Knee Assessment

Noble's Test | Noble Compression Test | ITBS / Runner's Knee Assessment

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Noble's Test

Noble’s Test | Noble Compression Test | ITBS / Runner’s Knee Assessment

Noble’s Test also known as Noble Compression Test is an orthopedic test for iliotibial band syndrome (ITBS) aka Runner’s Knee. ITBS is a common overuse injury typically seen in endurance athletes such as runners or cyclists and is thought to be caused by friction of the distal iliotibial band against the lateral femoral condyle, compression of the fat pad, and connective tissue deep to it, or inflammation of the bursa. A systematic review by van der Worp et al. (2012) reports that there is limited or conflicting evidence whether hip abductor weakness has a major role in causing these irritations though the kinetics and kinematics of the hip knee and or ankle and foot appear to be different in runners with ITBS compared to those without.

ITBS is usually diagnosed based on history taking and clinical presentation. The Noble compression test has not been subject to diagnostic accuracy studies which are why the clinical value remains questionable.

To conduct the test the patient’s knee is flexed to 90 then pressure is applied to the lateral epicondyle or a 1–2 cm proximal to it and then the knee is gradually extended. At 30 flexion the patient will complain of severe pain over the lateral epicondyle and describe the pain as having the same quality as that experienced when running. This is due to the fact that the ITB will move over the lateral femoral condyles at that angle.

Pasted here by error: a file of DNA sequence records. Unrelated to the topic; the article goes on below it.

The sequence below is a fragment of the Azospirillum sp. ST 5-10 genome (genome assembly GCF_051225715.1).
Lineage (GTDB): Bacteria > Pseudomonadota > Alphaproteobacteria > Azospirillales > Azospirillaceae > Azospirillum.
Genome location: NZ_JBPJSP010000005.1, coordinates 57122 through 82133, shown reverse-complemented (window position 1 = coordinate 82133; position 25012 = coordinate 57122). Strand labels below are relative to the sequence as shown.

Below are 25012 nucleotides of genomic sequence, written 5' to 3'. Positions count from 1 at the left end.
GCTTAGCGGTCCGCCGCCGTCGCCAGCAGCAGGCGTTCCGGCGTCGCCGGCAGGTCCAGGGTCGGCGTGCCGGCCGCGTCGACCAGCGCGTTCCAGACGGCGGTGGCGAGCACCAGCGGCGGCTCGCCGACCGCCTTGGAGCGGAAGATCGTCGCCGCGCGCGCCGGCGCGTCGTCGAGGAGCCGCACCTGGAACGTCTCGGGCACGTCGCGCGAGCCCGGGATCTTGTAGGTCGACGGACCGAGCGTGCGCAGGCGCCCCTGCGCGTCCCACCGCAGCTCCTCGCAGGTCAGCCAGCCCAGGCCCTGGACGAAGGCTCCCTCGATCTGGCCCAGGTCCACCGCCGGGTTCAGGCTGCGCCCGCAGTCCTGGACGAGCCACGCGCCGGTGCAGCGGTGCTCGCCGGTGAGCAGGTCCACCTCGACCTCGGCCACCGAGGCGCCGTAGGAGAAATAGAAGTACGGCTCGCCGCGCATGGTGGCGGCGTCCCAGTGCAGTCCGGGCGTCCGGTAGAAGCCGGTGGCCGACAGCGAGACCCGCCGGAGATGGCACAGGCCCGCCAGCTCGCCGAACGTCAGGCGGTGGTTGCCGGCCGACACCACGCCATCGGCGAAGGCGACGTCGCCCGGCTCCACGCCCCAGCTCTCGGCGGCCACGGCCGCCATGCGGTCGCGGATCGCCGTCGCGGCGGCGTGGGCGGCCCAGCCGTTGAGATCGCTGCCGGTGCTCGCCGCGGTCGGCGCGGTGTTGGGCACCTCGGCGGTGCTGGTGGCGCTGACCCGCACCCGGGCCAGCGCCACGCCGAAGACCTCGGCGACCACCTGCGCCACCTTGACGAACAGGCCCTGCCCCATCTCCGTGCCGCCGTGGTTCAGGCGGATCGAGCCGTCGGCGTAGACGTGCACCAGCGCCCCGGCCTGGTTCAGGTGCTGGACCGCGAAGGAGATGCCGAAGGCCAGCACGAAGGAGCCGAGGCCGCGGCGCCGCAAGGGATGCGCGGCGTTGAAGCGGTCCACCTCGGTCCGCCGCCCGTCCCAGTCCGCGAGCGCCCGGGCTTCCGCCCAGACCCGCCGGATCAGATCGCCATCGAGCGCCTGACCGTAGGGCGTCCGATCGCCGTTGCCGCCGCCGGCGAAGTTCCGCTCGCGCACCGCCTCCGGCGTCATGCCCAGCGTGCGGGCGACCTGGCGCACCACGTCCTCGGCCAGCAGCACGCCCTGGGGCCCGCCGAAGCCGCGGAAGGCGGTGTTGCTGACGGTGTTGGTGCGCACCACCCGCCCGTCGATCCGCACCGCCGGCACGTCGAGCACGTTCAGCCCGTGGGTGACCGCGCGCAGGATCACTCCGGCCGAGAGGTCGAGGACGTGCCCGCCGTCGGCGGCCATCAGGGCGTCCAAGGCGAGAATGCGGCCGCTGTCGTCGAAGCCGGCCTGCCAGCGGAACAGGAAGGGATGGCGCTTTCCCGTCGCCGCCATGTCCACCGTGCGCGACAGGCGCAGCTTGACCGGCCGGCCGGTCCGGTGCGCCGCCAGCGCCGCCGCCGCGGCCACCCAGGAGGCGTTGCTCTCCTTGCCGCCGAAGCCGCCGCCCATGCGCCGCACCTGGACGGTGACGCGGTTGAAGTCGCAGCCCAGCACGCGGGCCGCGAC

Hip pain in runners

Another common test for ITBS is Renne’s Test. If you want to learn more about facts & fiction about ITBS click here.
If you are interested in a progressive rehab program for this condition, make sure to check out our article about ITBS rehab.


Van der Worp MP, van der Horst N, de Wijer A, Backx FJ, Nijhuis-van der Sanden MW. Iliotibial band syndrome in runners. Sports medicine. 2012 Nov;42(11):969-92.

Noble CA. The treatment of iliotibial band friction syndrome. British journal of sports medicine. 1979 Jun 1;13(2):51-4.

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